A mortgage payment is a monthly disbursement of funds paid by the borrower of a loan to the loan lender, according to BusinessDictionary.com. A monthly mortgage payment may or may not include additional funds for real estate taxes or insurance.
All mortgage loans in the United States contain at least two parts: a portion to pay the original principal balance of the loan and a portion that pays interest on the loan. Because all banks require homeowners with mortgage loans to carry hazard insurance, borrowers may set up escrow accounts through which portions of their monthly payments cover the cost of insurance, explains Home Loan Learning Center.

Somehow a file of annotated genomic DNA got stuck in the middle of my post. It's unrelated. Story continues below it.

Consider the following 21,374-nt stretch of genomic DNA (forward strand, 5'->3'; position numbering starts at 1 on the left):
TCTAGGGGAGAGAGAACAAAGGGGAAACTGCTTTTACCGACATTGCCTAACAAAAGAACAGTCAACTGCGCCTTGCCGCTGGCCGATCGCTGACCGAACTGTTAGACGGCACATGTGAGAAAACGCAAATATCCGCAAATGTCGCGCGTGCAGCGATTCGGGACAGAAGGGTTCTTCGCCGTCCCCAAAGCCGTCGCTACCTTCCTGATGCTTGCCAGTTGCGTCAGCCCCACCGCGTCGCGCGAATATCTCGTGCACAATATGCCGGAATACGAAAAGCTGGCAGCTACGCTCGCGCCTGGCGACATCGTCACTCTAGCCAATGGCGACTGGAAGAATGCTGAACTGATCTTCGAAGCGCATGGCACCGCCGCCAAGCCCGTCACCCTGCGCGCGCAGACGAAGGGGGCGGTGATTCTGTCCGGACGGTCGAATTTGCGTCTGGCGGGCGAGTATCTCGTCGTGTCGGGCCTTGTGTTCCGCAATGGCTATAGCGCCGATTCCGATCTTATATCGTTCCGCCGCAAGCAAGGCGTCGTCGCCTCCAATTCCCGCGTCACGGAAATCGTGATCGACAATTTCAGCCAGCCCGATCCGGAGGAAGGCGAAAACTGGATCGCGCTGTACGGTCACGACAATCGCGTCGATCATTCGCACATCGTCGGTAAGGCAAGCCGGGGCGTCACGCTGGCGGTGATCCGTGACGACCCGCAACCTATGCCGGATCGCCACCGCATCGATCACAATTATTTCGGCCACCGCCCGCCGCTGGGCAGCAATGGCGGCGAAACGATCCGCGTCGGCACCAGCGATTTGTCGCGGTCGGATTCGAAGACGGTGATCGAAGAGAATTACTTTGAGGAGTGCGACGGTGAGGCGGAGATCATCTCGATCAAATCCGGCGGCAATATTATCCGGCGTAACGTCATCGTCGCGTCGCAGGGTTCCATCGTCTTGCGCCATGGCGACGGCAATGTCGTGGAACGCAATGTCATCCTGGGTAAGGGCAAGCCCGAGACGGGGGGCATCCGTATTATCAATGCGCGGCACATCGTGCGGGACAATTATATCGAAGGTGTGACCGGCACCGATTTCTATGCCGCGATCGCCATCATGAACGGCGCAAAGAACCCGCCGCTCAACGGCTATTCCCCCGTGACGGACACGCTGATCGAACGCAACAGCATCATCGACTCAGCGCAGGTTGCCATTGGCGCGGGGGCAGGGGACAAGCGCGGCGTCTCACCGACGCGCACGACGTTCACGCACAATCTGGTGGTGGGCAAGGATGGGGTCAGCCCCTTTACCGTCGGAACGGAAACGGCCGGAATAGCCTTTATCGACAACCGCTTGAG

Homeowners can set up escrow accounts for real estate taxes that portions of their monthly mortgage payments go into to cover quarterly, semi-annual or annual property taxes, notes Home Loan Learning Center. Although there is no law that requires borrowers to establish escrow accounts, lenders may require borrowers to set up the accounts if they cannot prove they maintain the funds to pay taxes and insurance on their own, reports the U.S. Department of Housing and Urban Development. HUD enforces the Real Estate Settlement Procedures Act, which only limits the amount of money lenders charge each month to maintain an escrow account.